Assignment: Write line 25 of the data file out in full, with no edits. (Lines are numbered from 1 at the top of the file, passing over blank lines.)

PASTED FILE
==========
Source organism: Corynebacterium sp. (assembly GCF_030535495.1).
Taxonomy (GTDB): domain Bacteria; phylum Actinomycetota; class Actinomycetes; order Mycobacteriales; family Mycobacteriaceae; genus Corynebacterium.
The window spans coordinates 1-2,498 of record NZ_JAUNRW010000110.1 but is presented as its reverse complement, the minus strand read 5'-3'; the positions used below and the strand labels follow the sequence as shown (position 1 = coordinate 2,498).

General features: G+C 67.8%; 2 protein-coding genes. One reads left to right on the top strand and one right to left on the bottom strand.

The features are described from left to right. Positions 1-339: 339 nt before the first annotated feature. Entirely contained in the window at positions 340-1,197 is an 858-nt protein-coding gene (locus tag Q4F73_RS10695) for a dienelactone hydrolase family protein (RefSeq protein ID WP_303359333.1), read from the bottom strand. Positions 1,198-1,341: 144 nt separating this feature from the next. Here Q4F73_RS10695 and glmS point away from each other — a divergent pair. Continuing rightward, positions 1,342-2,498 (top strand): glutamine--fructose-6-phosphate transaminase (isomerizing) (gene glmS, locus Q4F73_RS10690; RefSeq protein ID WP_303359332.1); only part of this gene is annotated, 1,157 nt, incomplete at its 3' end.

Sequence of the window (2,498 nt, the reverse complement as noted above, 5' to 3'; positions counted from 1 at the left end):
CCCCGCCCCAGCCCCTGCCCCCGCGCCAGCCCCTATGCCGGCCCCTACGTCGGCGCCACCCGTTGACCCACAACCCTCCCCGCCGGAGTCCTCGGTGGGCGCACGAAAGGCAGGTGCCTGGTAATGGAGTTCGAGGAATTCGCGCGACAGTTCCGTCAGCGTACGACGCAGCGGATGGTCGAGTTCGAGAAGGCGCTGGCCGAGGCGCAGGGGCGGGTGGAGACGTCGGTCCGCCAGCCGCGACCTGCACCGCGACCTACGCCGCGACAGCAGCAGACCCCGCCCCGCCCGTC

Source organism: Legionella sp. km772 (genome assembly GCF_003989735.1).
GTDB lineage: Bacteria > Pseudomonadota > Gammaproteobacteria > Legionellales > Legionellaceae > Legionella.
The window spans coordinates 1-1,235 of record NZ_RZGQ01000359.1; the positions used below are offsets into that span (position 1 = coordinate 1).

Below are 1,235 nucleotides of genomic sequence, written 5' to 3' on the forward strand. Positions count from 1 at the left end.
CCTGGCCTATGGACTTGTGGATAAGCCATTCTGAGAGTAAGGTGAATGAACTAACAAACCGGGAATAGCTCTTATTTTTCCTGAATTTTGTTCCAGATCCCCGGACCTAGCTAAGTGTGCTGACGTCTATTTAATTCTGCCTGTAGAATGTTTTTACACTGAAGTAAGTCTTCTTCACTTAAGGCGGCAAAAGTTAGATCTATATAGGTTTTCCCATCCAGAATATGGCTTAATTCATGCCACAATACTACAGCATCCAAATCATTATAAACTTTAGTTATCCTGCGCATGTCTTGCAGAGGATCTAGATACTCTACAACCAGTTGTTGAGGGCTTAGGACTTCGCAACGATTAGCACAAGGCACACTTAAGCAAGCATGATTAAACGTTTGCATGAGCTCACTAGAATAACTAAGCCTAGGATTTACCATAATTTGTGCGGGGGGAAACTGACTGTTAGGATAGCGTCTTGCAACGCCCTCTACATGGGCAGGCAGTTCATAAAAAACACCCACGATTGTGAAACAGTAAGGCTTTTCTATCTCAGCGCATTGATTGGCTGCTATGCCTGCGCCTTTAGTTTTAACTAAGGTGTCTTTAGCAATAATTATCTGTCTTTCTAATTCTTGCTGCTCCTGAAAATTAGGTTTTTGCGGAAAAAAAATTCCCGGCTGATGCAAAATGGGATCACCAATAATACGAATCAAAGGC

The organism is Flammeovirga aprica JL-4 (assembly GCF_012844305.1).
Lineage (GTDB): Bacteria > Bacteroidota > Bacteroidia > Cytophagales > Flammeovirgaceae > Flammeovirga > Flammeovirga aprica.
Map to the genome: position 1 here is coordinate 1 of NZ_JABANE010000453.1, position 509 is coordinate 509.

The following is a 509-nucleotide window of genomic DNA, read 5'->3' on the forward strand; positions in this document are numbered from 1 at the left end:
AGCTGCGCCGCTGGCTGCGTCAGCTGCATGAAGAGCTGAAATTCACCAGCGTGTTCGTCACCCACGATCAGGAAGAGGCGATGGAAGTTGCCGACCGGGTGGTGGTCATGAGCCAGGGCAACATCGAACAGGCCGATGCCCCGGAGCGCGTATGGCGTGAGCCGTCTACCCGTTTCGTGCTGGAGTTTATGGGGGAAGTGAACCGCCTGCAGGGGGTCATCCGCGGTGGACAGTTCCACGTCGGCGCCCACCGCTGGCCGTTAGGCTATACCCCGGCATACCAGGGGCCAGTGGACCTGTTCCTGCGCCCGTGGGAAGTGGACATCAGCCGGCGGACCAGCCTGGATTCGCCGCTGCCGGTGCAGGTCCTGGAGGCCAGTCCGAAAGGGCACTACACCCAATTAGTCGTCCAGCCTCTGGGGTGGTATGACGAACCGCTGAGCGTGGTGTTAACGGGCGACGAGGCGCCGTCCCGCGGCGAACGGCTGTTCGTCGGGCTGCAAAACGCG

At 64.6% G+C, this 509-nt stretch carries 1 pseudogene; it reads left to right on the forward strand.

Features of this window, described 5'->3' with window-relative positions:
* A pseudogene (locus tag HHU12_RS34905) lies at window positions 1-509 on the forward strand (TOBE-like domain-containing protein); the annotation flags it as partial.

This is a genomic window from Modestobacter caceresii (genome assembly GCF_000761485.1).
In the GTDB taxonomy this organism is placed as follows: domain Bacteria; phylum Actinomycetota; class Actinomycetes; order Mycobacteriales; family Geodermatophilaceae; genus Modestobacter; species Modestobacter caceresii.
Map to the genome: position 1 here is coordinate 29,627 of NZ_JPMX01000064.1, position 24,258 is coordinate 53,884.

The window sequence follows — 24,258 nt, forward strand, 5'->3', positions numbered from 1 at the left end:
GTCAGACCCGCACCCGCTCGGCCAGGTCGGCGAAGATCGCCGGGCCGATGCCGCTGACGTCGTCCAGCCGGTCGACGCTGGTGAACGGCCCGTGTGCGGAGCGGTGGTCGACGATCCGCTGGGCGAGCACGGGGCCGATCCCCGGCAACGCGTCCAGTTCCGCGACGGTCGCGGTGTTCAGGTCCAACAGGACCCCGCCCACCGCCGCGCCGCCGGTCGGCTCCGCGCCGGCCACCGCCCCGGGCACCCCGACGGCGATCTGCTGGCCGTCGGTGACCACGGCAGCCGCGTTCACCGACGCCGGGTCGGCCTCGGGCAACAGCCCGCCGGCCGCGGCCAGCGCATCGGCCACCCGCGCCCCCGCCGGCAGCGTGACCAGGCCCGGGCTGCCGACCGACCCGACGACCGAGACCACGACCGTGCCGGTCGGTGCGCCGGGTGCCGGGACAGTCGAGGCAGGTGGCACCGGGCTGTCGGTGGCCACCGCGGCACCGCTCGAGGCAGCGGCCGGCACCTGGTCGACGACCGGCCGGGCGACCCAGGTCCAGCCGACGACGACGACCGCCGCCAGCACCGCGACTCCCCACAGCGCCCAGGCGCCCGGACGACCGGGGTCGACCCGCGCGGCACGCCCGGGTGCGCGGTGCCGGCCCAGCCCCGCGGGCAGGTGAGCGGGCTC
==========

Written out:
GTCAGACCCGCACCCGCTCGGCCAGGTCGGCGAAGATCGCCGGGCCGATGCCGCTGACGTCGTCCAGCCGGTCGACGCTGGTGAACGGCCCGTGTGCGGAGCGGTGGTCGACGATCCGCTGGGCGAGCACGGGGCCGATCCCCGGCAACGCGTCCAGTTCCGCGACGGTCGCGGTGTTCAGGTCCAACAGGACCCCGCCCACCGCCGCGCCGCCGGTCGGCTCCGCGCCGGCCACCGCCCCGGGCACCCCGACGGCGATCTGCTGGCCGTCGGTGACCACGGCAGCCGCGTTCACCGACGCCGGGTCGGCCTCGGGCAACAGCCCGCCGGCCGCGGCCAGCGCATCGGCCACCCGCGCCCCCGCCGGCAGCGTGACCAGGCCCGGGCTGCCGACCGACCCGACGACCGAGACCACGACCGTGCCGGTCGGTGCGCCGGGTGCCGGGACAGTCGAGGCAGGTGGCACCGGGCTGTCGGTGGCCACCGCGGCACCGCTCGAGGCAGCGGCCGGCACCTGGTCGACGACCGGCCGGGCGACCCAGGTCCAGCCGACGACGACGACCGCCGCCAGCACCGCGACTCCCCACAGCGCCCAGGCGCCCGGACGACCGGGGTCGACCCGCGCGGCACGCCCGGGTGCGCGGTGCCGGCCCAGCCCCGCGGGCAGGTGAGCGGGCTC